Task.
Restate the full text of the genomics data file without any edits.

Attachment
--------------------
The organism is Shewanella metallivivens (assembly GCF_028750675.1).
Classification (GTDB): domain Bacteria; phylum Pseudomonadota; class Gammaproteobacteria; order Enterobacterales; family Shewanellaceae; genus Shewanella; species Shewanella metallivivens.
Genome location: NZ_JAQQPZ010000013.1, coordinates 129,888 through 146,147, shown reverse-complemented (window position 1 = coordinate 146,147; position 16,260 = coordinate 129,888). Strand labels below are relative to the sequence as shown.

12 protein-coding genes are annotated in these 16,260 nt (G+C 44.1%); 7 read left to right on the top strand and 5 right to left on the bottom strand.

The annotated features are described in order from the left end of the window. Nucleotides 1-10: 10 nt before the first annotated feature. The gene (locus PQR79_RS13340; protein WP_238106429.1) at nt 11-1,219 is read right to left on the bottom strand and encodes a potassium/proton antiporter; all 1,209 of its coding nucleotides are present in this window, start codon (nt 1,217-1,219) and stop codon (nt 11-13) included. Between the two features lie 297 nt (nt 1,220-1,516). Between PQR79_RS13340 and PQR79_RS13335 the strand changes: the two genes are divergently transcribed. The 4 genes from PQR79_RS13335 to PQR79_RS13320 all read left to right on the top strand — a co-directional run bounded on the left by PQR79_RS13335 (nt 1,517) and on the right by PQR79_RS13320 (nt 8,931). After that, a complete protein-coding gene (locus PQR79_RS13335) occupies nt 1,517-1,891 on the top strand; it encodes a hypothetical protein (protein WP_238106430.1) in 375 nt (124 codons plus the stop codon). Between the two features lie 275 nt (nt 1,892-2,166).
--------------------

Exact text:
The organism is Shewanella metallivivens (assembly GCF_028750675.1).
Classification (GTDB): domain Bacteria; phylum Pseudomonadota; class Gammaproteobacteria; order Enterobacterales; family Shewanellaceae; genus Shewanella; species Shewanella metallivivens.
Genome location: NZ_JAQQPZ010000013.1, coordinates 129,888 through 146,147, shown reverse-complemented (window position 1 = coordinate 146,147; position 16,260 = coordinate 129,888). Strand labels below are relative to the sequence as shown.

12 protein-coding genes are annotated in these 16,260 nt (G+C 44.1%); 7 read left to right on the top strand and 5 right to left on the bottom strand.

The annotated features are described in order from the left end of the window. Nucleotides 1-10: 10 nt before the first annotated feature. The gene (locus PQR79_RS13340; protein WP_238106429.1) at nt 11-1,219 is read right to left on the bottom strand and encodes a potassium/proton antiporter; all 1,209 of its coding nucleotides are present in this window, start codon (nt 1,217-1,219) and stop codon (nt 11-13) included. Between the two features lie 297 nt (nt 1,220-1,516). Between PQR79_RS13340 and PQR79_RS13335 the strand changes: the two genes are divergently transcribed. The 4 genes from PQR79_RS13335 to PQR79_RS13320 all read left to right on the top strand — a co-directional run bounded on the left by PQR79_RS13335 (nt 1,517) and on the right by PQR79_RS13320 (nt 8,931). After that, a complete protein-coding gene (locus PQR79_RS13335) occupies nt 1,517-1,891 on the top strand; it encodes a hypothetical protein (protein WP_238106430.1) in 375 nt (124 codons plus the stop codon). Between the two features lie 275 nt (nt 1,892-2,166).